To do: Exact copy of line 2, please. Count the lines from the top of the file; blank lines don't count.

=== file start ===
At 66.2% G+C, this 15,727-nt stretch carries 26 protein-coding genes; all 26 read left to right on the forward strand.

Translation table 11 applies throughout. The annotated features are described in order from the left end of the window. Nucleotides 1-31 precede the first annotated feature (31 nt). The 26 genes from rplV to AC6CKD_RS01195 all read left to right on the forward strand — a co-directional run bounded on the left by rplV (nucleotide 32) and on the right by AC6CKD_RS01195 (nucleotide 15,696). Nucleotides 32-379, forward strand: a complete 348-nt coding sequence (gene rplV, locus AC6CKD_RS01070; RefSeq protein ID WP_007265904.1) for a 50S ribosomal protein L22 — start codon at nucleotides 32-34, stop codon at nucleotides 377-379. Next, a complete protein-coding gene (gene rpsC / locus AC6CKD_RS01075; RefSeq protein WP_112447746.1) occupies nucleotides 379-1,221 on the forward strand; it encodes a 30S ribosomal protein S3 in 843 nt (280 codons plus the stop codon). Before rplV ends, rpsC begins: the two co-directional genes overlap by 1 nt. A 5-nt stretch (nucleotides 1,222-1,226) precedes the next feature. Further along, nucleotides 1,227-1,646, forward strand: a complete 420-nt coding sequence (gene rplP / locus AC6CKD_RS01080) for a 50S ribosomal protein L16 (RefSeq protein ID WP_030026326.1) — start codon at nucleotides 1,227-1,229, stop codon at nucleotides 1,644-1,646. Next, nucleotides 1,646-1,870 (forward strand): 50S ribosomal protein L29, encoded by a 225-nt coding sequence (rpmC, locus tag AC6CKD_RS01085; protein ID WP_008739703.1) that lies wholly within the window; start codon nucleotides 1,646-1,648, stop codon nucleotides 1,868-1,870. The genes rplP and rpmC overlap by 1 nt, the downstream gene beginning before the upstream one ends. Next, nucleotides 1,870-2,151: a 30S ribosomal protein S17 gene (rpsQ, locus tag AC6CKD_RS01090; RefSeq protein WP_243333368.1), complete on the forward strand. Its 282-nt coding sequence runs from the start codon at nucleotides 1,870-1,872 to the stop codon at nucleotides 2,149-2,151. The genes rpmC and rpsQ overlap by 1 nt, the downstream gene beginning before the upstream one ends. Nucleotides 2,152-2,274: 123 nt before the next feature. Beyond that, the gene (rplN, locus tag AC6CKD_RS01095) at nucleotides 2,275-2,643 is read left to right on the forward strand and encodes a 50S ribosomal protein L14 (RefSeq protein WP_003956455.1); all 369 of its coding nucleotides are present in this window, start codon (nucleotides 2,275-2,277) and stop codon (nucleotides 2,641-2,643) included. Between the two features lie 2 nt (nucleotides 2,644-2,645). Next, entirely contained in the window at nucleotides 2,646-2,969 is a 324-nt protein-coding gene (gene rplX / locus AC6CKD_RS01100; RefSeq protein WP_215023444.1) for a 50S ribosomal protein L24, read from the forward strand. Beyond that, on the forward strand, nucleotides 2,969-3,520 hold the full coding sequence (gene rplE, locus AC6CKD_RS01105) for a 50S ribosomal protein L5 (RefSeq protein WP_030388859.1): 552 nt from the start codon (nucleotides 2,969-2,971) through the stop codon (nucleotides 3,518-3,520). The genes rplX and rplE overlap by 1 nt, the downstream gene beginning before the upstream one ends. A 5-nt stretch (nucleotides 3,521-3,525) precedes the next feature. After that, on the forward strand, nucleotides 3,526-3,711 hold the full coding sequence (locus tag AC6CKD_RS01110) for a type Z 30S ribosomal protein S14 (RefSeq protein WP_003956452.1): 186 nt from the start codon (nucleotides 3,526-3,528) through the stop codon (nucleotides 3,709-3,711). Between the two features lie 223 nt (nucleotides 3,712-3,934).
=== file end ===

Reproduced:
Translation table 11 applies throughout. The annotated features are described in order from the left end of the window. Nucleotides 1-31 precede the first annotated feature (31 nt). The 26 genes from rplV to AC6CKD_RS01195 all read left to right on the forward strand — a co-directional run bounded on the left by rplV (nucleotide 32) and on the right by AC6CKD_RS01195 (nucleotide 15,696). Nucleotides 32-379, forward strand: a complete 348-nt coding sequence (gene rplV, locus AC6CKD_RS01070; RefSeq protein ID WP_007265904.1) for a 50S ribosomal protein L22 — start codon at nucleotides 32-34, stop codon at nucleotides 377-379. Next, a complete protein-coding gene (gene rpsC / locus AC6CKD_RS01075; RefSeq protein WP_112447746.1) occupies nucleotides 379-1,221 on the forward strand; it encodes a 30S ribosomal protein S3 in 843 nt (280 codons plus the stop codon). Before rplV ends, rpsC begins: the two co-directional genes overlap by 1 nt. A 5-nt stretch (nucleotides 1,222-1,226) precedes the next feature. Further along, nucleotides 1,227-1,646, forward strand: a complete 420-nt coding sequence (gene rplP / locus AC6CKD_RS01080) for a 50S ribosomal protein L16 (RefSeq protein ID WP_030026326.1) — start codon at nucleotides 1,227-1,229, stop codon at nucleotides 1,644-1,646. Next, nucleotides 1,646-1,870 (forward strand): 50S ribosomal protein L29, encoded by a 225-nt coding sequence (rpmC, locus tag AC6CKD_RS01085; protein ID WP_008739703.1) that lies wholly within the window; start codon nucleotides 1,646-1,648, stop codon nucleotides 1,868-1,870. The genes rplP and rpmC overlap by 1 nt, the downstream gene beginning before the upstream one ends. Next, nucleotides 1,870-2,151: a 30S ribosomal protein S17 gene (rpsQ, locus tag AC6CKD_RS01090; RefSeq protein WP_243333368.1), complete on the forward strand. Its 282-nt coding sequence runs from the start codon at nucleotides 1,870-1,872 to the stop codon at nucleotides 2,149-2,151. The genes rpmC and rpsQ overlap by 1 nt, the downstream gene beginning before the upstream one ends. Nucleotides 2,152-2,274: 123 nt before the next feature. Beyond that, the gene (rplN, locus tag AC6CKD_RS01095) at nucleotides 2,275-2,643 is read left to right on the forward strand and encodes a 50S ribosomal protein L14 (RefSeq protein WP_003956455.1); all 369 of its coding nucleotides are present in this window, start codon (nucleotides 2,275-2,277) and stop codon (nucleotides 2,641-2,643) included. Between the two features lie 2 nt (nucleotides 2,644-2,645). Next, entirely contained in the window at nucleotides 2,646-2,969 is a 324-nt protein-coding gene (gene rplX / locus AC6CKD_RS01100; RefSeq protein WP_215023444.1) for a 50S ribosomal protein L24, read from the forward strand. Beyond that, on the forward strand, nucleotides 2,969-3,520 hold the full coding sequence (gene rplE, locus AC6CKD_RS01105) for a 50S ribosomal protein L5 (RefSeq protein WP_030388859.1): 552 nt from the start codon (nucleotides 2,969-2,971) through the stop codon (nucleotides 3,518-3,520). The genes rplX and rplE overlap by 1 nt, the downstream gene beginning before the upstream one ends. A 5-nt stretch (nucleotides 3,521-3,525) precedes the next feature. After that, on the forward strand, nucleotides 3,526-3,711 hold the full coding sequence (locus tag AC6CKD_RS01110) for a type Z 30S ribosomal protein S14 (RefSeq protein WP_003956452.1): 186 nt from the start codon (nucleotides 3,526-3,528) through the stop codon (nucleotides 3,709-3,711). Between the two features lie 223 nt (nucleotides 3,712-3,934).